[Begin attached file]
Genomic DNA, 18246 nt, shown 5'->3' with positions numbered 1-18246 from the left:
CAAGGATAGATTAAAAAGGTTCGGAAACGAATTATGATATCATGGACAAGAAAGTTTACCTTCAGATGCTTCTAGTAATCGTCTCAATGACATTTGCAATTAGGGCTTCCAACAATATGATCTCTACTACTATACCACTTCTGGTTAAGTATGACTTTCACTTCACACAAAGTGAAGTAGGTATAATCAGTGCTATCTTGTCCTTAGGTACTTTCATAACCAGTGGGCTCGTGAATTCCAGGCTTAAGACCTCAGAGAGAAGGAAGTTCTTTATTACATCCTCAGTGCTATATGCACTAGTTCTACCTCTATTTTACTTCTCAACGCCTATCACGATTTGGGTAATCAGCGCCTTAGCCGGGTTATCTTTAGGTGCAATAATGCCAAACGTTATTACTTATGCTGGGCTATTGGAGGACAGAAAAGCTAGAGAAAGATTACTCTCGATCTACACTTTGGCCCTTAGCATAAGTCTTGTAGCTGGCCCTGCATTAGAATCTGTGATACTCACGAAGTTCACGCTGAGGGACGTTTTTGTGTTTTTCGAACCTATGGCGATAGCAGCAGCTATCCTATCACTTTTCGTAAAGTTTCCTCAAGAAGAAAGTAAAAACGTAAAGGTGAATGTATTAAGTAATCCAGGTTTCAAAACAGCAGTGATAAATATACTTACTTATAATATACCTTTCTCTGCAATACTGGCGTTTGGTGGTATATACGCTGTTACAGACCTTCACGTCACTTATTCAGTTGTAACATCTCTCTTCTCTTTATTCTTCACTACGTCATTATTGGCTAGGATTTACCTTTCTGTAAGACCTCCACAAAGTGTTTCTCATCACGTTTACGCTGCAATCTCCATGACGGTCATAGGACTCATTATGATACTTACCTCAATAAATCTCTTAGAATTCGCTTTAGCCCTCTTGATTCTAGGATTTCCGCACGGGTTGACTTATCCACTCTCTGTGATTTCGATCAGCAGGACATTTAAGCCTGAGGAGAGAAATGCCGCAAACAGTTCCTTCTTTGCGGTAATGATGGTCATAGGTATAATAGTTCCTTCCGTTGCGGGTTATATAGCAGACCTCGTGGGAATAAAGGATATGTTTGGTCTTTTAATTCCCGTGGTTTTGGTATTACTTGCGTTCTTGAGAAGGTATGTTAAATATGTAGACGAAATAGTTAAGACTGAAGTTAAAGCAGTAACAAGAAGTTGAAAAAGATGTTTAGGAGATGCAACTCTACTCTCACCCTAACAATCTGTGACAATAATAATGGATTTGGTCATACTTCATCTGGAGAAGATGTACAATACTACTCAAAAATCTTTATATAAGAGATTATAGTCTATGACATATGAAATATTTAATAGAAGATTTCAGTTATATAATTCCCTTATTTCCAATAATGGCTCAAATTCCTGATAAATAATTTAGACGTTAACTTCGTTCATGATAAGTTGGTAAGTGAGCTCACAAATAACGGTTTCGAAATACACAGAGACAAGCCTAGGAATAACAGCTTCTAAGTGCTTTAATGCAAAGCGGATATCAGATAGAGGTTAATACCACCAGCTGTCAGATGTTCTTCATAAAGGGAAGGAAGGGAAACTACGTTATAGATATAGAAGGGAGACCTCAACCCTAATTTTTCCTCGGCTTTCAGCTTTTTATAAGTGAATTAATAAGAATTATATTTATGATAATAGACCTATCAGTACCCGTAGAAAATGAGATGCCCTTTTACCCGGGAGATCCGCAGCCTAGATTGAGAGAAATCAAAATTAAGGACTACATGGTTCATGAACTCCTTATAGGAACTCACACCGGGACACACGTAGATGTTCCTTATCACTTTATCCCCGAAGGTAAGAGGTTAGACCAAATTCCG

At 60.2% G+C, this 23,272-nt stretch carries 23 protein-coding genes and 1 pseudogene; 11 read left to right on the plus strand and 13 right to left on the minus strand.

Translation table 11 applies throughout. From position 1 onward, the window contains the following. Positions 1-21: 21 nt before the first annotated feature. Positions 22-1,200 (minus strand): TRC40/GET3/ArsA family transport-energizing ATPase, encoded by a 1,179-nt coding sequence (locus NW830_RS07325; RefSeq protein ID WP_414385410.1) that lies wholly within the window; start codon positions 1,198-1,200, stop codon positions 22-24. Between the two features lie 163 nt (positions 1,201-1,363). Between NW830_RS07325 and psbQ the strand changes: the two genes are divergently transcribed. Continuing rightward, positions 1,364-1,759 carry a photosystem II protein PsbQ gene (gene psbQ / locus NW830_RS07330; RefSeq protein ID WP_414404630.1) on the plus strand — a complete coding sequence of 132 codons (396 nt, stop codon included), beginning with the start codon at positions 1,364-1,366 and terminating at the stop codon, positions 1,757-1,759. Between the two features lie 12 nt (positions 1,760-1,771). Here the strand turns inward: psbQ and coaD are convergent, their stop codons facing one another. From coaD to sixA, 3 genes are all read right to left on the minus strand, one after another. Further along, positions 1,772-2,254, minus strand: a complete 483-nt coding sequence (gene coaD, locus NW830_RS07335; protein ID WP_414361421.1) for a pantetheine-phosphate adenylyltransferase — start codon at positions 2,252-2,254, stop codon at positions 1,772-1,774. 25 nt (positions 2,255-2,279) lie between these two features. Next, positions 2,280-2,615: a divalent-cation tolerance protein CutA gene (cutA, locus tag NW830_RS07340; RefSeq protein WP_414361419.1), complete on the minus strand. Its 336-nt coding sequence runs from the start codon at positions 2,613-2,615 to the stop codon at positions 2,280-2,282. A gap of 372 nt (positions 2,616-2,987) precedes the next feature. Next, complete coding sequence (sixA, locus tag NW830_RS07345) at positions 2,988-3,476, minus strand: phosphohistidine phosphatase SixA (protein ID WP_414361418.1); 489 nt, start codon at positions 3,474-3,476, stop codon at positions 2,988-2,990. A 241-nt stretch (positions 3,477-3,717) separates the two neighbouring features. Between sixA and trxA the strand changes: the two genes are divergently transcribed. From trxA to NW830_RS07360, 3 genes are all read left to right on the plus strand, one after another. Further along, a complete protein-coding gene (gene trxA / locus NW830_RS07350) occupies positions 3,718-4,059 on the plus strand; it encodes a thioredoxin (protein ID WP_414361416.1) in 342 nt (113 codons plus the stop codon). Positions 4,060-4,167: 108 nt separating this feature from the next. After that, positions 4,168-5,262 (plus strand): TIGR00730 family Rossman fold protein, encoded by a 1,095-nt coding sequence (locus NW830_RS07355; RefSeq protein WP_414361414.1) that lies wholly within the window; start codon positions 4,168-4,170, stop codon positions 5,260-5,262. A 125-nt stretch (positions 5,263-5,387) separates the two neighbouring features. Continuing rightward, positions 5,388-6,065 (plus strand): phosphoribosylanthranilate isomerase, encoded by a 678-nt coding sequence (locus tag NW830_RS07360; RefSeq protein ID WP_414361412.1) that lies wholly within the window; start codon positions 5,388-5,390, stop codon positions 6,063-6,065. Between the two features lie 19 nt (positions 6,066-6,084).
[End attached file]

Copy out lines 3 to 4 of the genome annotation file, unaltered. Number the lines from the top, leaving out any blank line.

At 60.2% G+C, this 23,272-nt stretch carries 23 protein-coding genes and 1 pseudogene; 11 read left to right on the plus strand and 13 right to left on the minus strand.

Translation table 11 applies throughout. From position 1 onward, the window contains the following. Positions 1-21: 21 nt before the first annotated feature. Positions 22-1,200 (minus strand): TRC40/GET3/ArsA family transport-energizing ATPase, encoded by a 1,179-nt coding sequence (locus NW830_RS07325; RefSeq protein ID WP_414385410.1) that lies wholly within the window; start codon positions 1,198-1,200, stop codon positions 22-24. Between the two features lie 163 nt (positions 1,201-1,363). Between NW830_RS07325 and psbQ the strand changes: the two genes are divergently transcribed. Continuing rightward, positions 1,364-1,759 carry a photosystem II protein PsbQ gene (gene psbQ / locus NW830_RS07330; RefSeq protein ID WP_414404630.1) on the plus strand — a complete coding sequence of 132 codons (396 nt, stop codon included), beginning with the start codon at positions 1,364-1,366 and terminating at the stop codon, positions 1,757-1,759. Between the two features lie 12 nt (positions 1,760-1,771). Here the strand turns inward: psbQ and coaD are convergent, their stop codons facing one another. From coaD to sixA, 3 genes are all read right to left on the minus strand, one after another. Further along, positions 1,772-2,254, minus strand: a complete 483-nt coding sequence (gene coaD, locus NW830_RS07335; protein ID WP_414361421.1) for a pantetheine-phosphate adenylyltransferase — start codon at positions 2,252-2,254, stop codon at positions 1,772-1,774. 25 nt (positions 2,255-2,279) lie between these two features. Next, positions 2,280-2,615: a divalent-cation tolerance protein CutA gene (cutA, locus tag NW830_RS07340; RefSeq protein WP_414361419.1), complete on the minus strand. Its 336-nt coding sequence runs from the start codon at positions 2,613-2,615 to the stop codon at positions 2,280-2,282. A gap of 372 nt (positions 2,616-2,987) precedes the next feature. Next, complete coding sequence (sixA, locus tag NW830_RS07345) at positions 2,988-3,476, minus strand: phosphohistidine phosphatase SixA (protein ID WP_414361418.1); 489 nt, start codon at positions 3,474-3,476, stop codon at positions 2,988-2,990. A 241-nt stretch (positions 3,477-3,717) separates the two neighbouring features. Between sixA and trxA the strand changes: the two genes are divergently transcribed. From trxA to NW830_RS07360, 3 genes are all read left to right on the plus strand, one after another. Further along, a complete protein-coding gene (gene trxA / locus NW830_RS07350) occupies positions 3,718-4,059 on the plus strand; it encodes a thioredoxin (protein ID WP_414361416.1) in 342 nt (113 codons plus the stop codon). Positions 4,060-4,167: 108 nt separating this feature from the next. After that, positions 4,168-5,262 (plus strand): TIGR00730 family Rossman fold protein, encoded by a 1,095-nt coding sequence (locus NW830_RS07355; RefSeq protein WP_414361414.1) that lies wholly within the window; start codon positions 4,168-4,170, stop codon positions 5,260-5,262. A 125-nt stretch (positions 5,263-5,387) separates the two neighbouring features. Continuing rightward, positions 5,388-6,065 (plus strand): phosphoribosylanthranilate isomerase, encoded by a 678-nt coding sequence (locus tag NW830_RS07360; RefSeq protein ID WP_414361412.1) that lies wholly within the window; start codon positions 5,388-5,390, stop codon positions 6,063-6,065. Between the two features lie 19 nt (positions 6,066-6,084).